Mayberry R.F.D. and F Troop man Ken Berry starred in this backdoor pilot from creator Sherwood Schwartz. Berry plays Ken Kelly, who moves in by the Bradys with wife Kathy (Brooke Bundy) and a new adopted son. The premise was a little bit Brady, a little bit Diff'rent Strokes, but the series did not sell. Berry did alright for himself, though, eventually landing another lasting lead role in Mama's Family.
Men of the Dragon
ABC tried to quickly capitalize on the success of Enter the Dragon with this martial arts drama. Despite the title, Katie Saylor was arguably the draw here, while Robert Ito provided all the kung fu action. The fights packed a legitimate punch for television at the time, and Elmer Bernstein's brassy theme song swung.
"After Butch Cassidy and the Sundance Kid were killed dead in a hail of lead she was left still alive with a price of $10,000 on her hide," so the promotional ads proclaimed. Bewitched star Elizabeth Montgomery made a big leap from nose twitching cutie to Western outlaw.
The 1971 film starred James Garner and Lou Gossett, Jr. as grifters who con slavers into buying Gossett only to break him free and pull the trick again down the road. Larry Hagman, no stranger to ten-gallon hats, filled Garner's boots in the TV pilot, which was curiously re-branded as Sidekicks for its lone airing. Something tells us Quentin Tarantino was a fan.
"Let's hit the showers," Cornelia Sharpe says to Jayne Kennedy in this scene from Cover Girls, which gives you a sense of where this Charlie's Angels knockoff had its head. The two portrayed models who worked undercover as secret agents. Spicing up the cast: Don Johnson popped up as a spy posing as a rock star and former Bond George Lazenby was the baddie. C'mon, NBC!
We think that our cineplexes of today are overrun with superheroes, as if it were some modern trend, but comic book characters flooded the small screens of the late 1970s. Wonder Woman and The Incredible Hulk took DC and Marvel icons to television, and let's not forget Spider-Man and Captain America. Hulk would eventually give us early live-action takes on Daredevil and Thor. What would Iron-Man have been like in that era? No need to wonder. This clunky knight — from the mind of Six Million Dollar Man creator Martin Caiden — chased criminals in stiff red armour.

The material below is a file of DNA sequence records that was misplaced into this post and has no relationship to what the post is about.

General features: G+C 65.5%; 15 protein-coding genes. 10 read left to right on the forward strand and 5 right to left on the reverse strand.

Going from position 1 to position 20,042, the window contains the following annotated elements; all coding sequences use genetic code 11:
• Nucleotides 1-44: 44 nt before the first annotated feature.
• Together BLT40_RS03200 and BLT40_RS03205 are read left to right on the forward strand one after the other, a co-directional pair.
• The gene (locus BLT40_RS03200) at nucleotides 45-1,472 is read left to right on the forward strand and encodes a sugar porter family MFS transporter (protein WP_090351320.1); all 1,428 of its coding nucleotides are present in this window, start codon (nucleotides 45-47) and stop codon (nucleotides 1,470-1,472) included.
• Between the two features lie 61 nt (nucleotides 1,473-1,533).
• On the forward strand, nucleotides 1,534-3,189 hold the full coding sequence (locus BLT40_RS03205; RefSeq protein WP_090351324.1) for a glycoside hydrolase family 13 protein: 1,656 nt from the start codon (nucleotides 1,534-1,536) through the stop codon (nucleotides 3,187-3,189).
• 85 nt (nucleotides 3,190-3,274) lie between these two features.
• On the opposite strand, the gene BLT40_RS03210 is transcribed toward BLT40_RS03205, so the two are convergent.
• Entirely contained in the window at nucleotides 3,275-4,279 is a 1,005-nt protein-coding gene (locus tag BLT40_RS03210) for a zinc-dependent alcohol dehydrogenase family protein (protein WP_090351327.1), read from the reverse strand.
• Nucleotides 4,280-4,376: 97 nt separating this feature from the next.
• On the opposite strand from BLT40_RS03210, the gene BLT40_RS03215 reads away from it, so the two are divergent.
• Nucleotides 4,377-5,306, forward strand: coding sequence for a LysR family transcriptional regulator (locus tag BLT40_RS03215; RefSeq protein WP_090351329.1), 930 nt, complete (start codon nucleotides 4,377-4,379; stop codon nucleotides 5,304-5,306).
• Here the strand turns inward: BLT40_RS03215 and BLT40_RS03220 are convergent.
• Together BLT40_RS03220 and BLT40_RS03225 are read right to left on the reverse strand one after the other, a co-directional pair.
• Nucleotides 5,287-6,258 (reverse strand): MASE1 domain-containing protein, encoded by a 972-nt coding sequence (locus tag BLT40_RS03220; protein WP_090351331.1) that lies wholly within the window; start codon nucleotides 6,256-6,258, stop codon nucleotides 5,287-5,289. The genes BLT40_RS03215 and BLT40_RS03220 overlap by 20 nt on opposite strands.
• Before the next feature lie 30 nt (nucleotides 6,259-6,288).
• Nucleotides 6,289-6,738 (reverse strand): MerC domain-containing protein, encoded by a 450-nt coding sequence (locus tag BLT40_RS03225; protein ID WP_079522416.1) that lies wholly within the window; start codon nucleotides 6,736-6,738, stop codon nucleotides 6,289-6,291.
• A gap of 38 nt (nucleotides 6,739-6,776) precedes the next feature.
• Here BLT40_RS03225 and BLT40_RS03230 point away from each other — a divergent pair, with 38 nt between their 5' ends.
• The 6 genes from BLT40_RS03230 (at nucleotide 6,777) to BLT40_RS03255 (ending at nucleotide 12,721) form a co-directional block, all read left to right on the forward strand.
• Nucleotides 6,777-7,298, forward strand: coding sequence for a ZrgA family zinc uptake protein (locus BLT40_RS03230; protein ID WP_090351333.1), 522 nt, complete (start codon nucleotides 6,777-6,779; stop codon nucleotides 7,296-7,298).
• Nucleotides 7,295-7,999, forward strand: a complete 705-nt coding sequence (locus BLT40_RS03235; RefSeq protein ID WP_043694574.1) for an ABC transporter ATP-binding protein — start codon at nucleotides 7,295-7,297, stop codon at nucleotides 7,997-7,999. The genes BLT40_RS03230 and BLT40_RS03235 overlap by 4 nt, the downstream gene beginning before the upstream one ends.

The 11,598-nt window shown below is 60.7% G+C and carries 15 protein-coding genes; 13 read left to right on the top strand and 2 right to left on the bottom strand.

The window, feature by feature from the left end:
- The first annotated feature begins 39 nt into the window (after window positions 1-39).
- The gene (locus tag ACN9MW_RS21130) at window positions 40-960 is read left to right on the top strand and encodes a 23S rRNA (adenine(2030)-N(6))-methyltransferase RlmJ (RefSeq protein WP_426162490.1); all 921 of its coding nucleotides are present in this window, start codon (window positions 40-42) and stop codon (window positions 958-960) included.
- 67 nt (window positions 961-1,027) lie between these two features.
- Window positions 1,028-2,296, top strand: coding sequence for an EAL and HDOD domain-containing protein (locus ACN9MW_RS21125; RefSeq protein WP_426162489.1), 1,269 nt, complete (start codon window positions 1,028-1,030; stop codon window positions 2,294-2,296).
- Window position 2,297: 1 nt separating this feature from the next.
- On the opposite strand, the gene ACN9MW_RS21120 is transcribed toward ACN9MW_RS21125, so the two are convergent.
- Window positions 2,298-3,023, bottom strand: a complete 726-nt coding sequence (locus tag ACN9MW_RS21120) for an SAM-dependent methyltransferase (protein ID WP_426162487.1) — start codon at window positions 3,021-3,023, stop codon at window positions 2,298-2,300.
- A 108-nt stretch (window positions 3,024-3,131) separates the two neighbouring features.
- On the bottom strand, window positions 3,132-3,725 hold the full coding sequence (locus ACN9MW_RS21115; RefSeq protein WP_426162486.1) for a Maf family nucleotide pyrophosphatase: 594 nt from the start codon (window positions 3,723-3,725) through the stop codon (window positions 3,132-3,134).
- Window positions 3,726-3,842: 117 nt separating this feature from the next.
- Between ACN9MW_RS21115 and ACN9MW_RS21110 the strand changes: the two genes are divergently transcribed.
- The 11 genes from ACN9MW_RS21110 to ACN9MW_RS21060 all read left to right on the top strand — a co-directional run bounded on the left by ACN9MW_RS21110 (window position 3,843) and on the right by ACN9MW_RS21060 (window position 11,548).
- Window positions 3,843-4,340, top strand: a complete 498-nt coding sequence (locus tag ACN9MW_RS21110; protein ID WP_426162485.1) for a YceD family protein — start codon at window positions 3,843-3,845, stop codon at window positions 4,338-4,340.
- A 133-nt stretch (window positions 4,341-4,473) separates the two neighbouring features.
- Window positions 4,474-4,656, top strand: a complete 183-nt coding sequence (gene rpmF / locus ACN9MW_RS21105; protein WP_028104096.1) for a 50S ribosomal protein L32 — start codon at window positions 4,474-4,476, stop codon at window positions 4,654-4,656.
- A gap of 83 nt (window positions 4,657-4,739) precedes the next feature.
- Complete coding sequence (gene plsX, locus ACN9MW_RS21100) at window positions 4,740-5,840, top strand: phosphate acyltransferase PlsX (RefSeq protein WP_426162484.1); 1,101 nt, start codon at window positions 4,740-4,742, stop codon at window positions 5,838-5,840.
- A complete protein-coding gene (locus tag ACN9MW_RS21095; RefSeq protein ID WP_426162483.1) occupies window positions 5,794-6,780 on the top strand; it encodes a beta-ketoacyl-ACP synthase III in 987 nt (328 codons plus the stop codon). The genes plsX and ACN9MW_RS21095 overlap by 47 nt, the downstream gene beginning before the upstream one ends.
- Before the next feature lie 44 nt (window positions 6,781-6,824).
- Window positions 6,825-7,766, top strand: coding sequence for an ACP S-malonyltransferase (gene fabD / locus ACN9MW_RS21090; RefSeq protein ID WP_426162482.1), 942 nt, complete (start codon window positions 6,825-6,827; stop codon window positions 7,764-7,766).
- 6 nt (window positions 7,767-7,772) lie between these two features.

Gene Roddenberry again, this time with a modern spin on Sherlock Holmes drenched in the occult. Robert Culp starred as a criminologist cursed by a demon, with Gig Young at his side in the campaign against satanic evildoing. The snake-headed Asmodeus looked like something out of He-Man, or the Gorn — in other words, awesomely cheesy. This would have been a cult classic.
Speaking of the occult and Marvel heroes, Stephen Strange is coming to cinemas this fall in a blockbuster, yet Benedict Cumberbatch is not the first actor to wear the cape and mustache. Creator Stan Lee poured his heart into getting this spooky series off the ground, which featured low-budget takes on Stanley Kubrick's stargate sequence… and Jessica Walter (Lucille Bluth on Arrested Development) as the villain! In an alternate dimension, this is a staple of our Super Sci-Fi Saturday Night.
We finish with a pilot thankfully buried in the sands of time (though not entirely, thanks you YouTube), clearly made in the wake of Star Wars, though more in line with its infamous holiday special. The bootleg clones of C-3PO and R2-D2 perhaps gave that away — though here they are horny robot housekeepers with British accents. The premise tossed the laugh-track family comedy of The Brady Bunch into the alien-filled Cantina scene of Star Wars — only it came out of the wash like a Nickelodeon parody. Watch it if you dare.